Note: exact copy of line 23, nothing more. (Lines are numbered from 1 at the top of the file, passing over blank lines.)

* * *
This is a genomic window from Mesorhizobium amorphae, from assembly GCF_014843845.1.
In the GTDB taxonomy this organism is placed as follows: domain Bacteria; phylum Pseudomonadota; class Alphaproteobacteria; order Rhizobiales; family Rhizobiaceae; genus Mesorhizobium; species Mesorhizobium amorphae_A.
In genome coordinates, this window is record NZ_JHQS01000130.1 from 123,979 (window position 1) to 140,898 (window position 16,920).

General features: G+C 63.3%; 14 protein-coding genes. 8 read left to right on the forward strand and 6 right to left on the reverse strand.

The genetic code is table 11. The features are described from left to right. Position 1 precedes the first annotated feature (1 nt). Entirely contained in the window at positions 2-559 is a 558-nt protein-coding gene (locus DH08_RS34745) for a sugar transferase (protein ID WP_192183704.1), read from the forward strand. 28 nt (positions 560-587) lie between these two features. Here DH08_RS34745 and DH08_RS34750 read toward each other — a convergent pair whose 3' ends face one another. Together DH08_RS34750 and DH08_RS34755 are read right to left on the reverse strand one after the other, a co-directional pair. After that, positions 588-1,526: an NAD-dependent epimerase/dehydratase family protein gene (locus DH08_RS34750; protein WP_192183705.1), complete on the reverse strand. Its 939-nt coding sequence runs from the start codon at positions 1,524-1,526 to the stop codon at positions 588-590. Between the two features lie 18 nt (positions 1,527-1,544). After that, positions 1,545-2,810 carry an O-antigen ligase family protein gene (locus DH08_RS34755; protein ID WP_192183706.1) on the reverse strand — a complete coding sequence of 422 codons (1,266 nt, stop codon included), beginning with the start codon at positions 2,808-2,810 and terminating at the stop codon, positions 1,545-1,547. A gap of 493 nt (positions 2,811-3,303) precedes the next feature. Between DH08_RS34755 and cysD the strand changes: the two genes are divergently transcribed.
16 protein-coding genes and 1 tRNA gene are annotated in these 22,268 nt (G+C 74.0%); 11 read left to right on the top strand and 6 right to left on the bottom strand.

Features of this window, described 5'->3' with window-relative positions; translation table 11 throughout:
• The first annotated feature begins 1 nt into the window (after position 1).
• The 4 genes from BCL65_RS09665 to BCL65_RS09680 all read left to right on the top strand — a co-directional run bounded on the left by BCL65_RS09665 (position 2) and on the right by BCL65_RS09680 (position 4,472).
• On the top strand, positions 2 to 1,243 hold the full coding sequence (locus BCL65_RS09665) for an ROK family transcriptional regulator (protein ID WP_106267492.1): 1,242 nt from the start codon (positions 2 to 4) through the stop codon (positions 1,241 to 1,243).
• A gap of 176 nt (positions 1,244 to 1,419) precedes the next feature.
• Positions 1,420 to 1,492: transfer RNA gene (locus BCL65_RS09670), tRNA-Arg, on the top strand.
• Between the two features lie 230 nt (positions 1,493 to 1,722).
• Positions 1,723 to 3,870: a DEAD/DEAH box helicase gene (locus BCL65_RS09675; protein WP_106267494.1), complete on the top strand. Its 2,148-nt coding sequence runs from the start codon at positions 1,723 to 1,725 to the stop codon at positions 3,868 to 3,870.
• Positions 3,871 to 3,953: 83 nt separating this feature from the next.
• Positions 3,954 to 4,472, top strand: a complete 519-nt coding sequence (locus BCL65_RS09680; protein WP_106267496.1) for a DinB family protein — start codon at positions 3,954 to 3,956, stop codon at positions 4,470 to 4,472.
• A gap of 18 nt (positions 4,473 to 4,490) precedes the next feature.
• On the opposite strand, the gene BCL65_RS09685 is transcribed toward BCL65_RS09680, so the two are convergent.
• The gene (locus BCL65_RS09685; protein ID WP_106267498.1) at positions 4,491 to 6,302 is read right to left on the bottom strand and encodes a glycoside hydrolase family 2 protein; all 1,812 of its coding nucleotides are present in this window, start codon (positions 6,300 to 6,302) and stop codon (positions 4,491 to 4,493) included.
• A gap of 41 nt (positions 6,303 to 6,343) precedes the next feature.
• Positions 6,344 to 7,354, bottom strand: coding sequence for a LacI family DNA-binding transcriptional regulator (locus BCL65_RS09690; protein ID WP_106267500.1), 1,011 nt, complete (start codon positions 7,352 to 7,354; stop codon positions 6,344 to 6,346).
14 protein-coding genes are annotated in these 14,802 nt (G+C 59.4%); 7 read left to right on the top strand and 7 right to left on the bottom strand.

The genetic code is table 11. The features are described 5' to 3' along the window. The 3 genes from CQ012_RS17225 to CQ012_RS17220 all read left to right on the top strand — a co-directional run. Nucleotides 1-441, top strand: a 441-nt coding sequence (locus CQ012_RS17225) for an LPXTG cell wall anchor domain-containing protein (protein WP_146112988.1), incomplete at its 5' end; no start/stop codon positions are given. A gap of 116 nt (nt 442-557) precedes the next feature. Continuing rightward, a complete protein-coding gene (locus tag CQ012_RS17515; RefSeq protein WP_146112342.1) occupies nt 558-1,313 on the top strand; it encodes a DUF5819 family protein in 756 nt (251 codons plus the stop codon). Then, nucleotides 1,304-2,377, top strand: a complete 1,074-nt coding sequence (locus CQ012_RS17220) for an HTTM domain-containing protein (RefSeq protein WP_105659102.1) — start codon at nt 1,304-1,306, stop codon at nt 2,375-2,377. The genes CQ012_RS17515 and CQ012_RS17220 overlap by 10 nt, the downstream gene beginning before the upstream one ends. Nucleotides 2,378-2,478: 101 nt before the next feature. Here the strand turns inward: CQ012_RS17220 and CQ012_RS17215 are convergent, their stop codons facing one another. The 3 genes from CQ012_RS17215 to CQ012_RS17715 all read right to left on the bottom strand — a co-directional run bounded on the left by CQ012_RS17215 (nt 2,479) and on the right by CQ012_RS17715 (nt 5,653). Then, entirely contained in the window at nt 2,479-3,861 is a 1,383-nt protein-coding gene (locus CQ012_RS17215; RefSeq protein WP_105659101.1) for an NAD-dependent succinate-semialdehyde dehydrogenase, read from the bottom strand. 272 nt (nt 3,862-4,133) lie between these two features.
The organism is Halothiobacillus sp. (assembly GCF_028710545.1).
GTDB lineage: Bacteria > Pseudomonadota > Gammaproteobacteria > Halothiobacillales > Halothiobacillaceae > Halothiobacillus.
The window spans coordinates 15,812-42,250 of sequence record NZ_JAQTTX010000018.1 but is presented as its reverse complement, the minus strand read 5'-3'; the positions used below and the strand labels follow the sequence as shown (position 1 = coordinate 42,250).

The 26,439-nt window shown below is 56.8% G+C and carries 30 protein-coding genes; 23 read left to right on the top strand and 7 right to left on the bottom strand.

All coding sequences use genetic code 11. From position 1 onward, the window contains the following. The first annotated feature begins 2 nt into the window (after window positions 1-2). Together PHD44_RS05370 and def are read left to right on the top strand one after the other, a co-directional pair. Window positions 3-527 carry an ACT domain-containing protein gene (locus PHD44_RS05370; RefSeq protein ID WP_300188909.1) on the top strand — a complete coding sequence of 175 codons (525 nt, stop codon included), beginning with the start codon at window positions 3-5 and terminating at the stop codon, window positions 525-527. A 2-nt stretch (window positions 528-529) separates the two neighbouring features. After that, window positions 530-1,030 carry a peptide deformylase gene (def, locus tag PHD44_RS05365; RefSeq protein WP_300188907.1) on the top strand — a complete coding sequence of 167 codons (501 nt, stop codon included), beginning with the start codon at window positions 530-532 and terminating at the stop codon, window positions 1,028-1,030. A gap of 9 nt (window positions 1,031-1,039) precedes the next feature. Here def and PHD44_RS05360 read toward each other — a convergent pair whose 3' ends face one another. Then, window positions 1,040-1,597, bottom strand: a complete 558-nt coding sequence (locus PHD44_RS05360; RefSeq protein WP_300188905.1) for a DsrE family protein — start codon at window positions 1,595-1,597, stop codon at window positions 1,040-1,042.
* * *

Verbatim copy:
The genetic code is table 11. The features are described 5' to 3' along the window. The 3 genes from CQ012_RS17225 to CQ012_RS17220 all read left to right on the top strand — a co-directional run. Nucleotides 1-441, top strand: a 441-nt coding sequence (locus CQ012_RS17225) for an LPXTG cell wall anchor domain-containing protein (protein WP_146112988.1), incomplete at its 5' end; no start/stop codon positions are given. A gap of 116 nt (nt 442-557) precedes the next feature. Continuing rightward, a complete protein-coding gene (locus tag CQ012_RS17515; RefSeq protein WP_146112342.1) occupies nt 558-1,313 on the top strand; it encodes a DUF5819 family protein in 756 nt (251 codons plus the stop codon). Then, nucleotides 1,304-2,377, top strand: a complete 1,074-nt coding sequence (locus CQ012_RS17220) for an HTTM domain-containing protein (RefSeq protein WP_105659102.1) — start codon at nt 1,304-1,306, stop codon at nt 2,375-2,377. The genes CQ012_RS17515 and CQ012_RS17220 overlap by 10 nt, the downstream gene beginning before the upstream one ends. Nucleotides 2,378-2,478: 101 nt before the next feature. Here the strand turns inward: CQ012_RS17220 and CQ012_RS17215 are convergent, their stop codons facing one another. The 3 genes from CQ012_RS17215 to CQ012_RS17715 all read right to left on the bottom strand — a co-directional run bounded on the left by CQ012_RS17215 (nt 2,479) and on the right by CQ012_RS17715 (nt 5,653). Then, entirely contained in the window at nt 2,479-3,861 is a 1,383-nt protein-coding gene (locus CQ012_RS17215; RefSeq protein WP_105659101.1) for an NAD-dependent succinate-semialdehyde dehydrogenase, read from the bottom strand. 272 nt (nt 3,862-4,133) lie between these two features.